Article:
Today I am bringing to you one of the lessons from the Writing the Breakout Novel Workbook by David Maass. This book is chock full of amazing ways to refine your manuscript and give your story that extra je ne sais quoi. I’m enjoying this book so much that I thought I would show you all a little bit of the work I have been doing.
(And maybe, while shamelessly plugging his book, Mr. Maass will inadvertently discover this blog, see that I am giving him free advertisement, become interested in my book, and advertise it unto the world. . . .Well a guy can dream, can’t he?)
Today’s lesson is about giving your protagonist conflicting sides to make them more dimensional and, in turn, making them more realistic. Now, I felt pretty confident that my protagonist was already quite multidimensional. Then I read this section from the book:
“How many sides of your current protagonist do you reveal? I know what you are thinking: My hero is multidimensional. Me hero is complex! But let me ask you: Is he complex and multidimensional only in your mind, or actually on the page?”
That forced me to take a step back and re-assess. I knew my hero could be multidimensional, but perhaps I needed to do a little more work. I was ready to accept Mr. Maass’ help.
Step 1: What is my protagonist’s defining quality?
This step was easy. I had already decided this way back when when I had first planned the novel: Idealist. I wanted Landon, my hero, to be an idealist. (Kind of like Luke Skywalker was in “A New Hope”.) Done.
Step 2: What is the opposite of that trait?
Easy again. Realist.
Step 3: Write a paragraph in which your protagonist demonstrates that trait.
Hmmm. Okay, now we got a problem. What part of the story should I use for context? Should it be in the beginning so readers can begin to see the depth of the character early on? or Should I give readers a few chapters to get used to one side of Landon’s character before I show them a new one? I began to get caught up in trying to write the perfect paragraph.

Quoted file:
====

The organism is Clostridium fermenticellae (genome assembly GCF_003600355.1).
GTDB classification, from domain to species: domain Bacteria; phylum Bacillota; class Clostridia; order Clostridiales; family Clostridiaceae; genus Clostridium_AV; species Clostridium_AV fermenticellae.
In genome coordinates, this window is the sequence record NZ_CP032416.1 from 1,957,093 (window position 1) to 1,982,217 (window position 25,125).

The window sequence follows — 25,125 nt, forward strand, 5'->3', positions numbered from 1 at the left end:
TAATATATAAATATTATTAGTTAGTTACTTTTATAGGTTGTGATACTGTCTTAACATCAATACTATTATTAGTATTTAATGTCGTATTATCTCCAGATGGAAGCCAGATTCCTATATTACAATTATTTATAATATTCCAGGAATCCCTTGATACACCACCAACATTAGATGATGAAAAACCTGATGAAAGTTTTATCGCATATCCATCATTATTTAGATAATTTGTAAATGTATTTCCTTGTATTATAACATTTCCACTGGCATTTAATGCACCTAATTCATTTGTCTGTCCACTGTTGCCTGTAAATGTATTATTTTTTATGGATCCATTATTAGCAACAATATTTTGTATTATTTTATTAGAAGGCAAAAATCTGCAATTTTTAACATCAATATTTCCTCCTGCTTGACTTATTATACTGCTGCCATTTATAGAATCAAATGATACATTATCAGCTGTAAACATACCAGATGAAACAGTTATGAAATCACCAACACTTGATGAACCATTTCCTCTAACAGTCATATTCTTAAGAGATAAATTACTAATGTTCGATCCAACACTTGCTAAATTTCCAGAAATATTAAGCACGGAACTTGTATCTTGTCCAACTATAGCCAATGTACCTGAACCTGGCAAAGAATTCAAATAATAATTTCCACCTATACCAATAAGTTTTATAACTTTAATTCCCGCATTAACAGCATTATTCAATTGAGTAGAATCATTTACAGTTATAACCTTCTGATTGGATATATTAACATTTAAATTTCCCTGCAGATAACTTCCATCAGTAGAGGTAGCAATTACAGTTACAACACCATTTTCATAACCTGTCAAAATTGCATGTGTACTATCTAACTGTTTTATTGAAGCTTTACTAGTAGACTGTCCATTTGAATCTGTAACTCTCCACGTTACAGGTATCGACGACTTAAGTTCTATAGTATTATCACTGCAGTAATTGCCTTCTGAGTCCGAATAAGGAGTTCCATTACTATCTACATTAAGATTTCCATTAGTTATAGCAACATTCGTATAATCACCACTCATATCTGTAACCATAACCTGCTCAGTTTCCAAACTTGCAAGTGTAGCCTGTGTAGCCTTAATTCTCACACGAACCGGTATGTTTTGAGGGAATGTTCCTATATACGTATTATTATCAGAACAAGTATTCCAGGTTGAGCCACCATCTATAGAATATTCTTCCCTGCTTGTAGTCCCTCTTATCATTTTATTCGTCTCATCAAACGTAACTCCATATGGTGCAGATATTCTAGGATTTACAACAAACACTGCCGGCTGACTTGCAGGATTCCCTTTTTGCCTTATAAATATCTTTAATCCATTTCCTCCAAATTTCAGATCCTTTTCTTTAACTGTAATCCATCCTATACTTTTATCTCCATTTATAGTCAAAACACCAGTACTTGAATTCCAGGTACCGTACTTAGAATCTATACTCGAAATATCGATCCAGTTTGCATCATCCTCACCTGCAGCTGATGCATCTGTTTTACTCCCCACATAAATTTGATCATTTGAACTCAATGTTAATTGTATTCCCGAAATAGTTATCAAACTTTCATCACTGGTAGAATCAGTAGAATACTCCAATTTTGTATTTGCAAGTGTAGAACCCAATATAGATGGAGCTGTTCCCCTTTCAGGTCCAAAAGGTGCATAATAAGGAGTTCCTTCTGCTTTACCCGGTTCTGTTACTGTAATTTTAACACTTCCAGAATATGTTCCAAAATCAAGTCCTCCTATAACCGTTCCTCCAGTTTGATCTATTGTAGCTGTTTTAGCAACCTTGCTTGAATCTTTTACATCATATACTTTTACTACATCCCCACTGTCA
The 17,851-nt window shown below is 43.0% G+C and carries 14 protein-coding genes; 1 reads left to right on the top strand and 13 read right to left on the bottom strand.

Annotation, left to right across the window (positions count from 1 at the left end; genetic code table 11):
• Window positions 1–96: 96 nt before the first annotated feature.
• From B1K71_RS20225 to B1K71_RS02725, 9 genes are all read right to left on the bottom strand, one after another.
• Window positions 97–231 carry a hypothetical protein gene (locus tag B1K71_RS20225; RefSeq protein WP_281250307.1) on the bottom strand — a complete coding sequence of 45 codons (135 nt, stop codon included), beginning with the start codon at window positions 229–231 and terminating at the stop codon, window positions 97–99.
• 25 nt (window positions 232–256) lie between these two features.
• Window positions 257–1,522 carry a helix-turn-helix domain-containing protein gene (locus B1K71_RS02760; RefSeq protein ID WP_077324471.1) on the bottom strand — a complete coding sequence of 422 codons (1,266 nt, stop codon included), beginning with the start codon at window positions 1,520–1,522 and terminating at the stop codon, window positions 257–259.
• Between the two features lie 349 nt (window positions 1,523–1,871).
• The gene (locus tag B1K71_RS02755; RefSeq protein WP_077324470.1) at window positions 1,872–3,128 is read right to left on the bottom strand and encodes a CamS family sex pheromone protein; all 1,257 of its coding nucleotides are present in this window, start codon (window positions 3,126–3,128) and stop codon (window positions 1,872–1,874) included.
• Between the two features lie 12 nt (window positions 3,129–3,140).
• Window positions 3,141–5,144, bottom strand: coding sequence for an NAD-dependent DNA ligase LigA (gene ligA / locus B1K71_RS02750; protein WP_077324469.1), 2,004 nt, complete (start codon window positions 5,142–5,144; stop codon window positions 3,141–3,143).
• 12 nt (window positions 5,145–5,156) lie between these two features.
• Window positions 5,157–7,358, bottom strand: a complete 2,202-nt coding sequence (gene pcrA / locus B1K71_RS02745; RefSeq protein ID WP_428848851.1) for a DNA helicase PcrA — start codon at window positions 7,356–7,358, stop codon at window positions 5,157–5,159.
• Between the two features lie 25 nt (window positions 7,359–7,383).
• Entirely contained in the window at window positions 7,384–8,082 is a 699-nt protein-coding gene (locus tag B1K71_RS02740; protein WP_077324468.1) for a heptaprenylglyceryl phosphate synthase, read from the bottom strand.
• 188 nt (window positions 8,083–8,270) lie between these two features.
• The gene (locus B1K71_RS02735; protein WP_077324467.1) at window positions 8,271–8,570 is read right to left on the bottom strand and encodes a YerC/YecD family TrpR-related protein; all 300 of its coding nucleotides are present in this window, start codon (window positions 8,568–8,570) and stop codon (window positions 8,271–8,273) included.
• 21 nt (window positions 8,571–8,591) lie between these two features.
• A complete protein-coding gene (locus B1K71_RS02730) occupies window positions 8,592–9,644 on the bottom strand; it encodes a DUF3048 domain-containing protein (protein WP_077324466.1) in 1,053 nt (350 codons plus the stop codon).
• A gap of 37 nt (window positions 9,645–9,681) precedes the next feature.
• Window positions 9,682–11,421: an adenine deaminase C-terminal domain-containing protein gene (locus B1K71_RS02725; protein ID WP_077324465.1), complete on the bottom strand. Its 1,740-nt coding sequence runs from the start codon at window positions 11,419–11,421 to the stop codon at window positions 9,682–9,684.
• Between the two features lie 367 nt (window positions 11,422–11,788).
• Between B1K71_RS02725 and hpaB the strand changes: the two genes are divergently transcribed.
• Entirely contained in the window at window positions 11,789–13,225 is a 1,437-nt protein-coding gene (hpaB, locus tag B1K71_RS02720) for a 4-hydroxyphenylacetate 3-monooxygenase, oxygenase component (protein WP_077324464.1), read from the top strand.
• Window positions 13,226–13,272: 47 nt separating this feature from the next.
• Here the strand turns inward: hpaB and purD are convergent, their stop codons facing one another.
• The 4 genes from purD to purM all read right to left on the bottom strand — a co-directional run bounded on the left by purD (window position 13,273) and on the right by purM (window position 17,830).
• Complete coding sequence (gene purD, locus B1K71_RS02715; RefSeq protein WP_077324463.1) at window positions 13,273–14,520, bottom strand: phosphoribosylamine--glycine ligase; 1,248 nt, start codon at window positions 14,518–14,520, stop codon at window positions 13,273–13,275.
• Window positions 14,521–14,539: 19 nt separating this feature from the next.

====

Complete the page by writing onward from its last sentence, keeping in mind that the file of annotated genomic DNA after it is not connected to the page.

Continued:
Finally, I decided to stop thinking and just start writing. I told myself to just take what comes out and fix it later.This is the God-awful paragraph that I wrote in 5 minutes:
“Landon saw the world around him. He understood Gavin’s words to be true. Life was not perfect. The world was a dark cruel place, as much as he didn’t want to believe it. So he understood why Gavin had done what he did. Survival of the fittest was the truth of the world.”
Step 4: Repeat steps 1-3 with a different character trait.
I did and again this is the horrible first draft I came up with:
3. “Of course he wasn’t here, he thought. No one ever really cared about him. His parents didn’t want him. His uncle never wanted him. This world didn’t even seem to want him.”
Now these paragraphs definitely needs work, but I wanted to share with you that after having just done one of the exercises, I feel so much freer about who my protagonist is and where I can take him.
Eventually, I decided that the competed first paragraph could be added about halfway through the novel while the second could be placed towards the beginning. I even began plans for more qualities and more moments to show these qualities.
So far, I am only a few exercises into the book, but already I can tell you that it is a great tool for writers. I am beginning to see this as essential an understand why C.H. Griffin boasted so highly of it.
If any of you writers out there feel like you could use any help at all with your story, I highly suggest getting this workbook. It truly can change your manuscript into a breakout novel.
Now, I’m just praying it does for mine! 🙂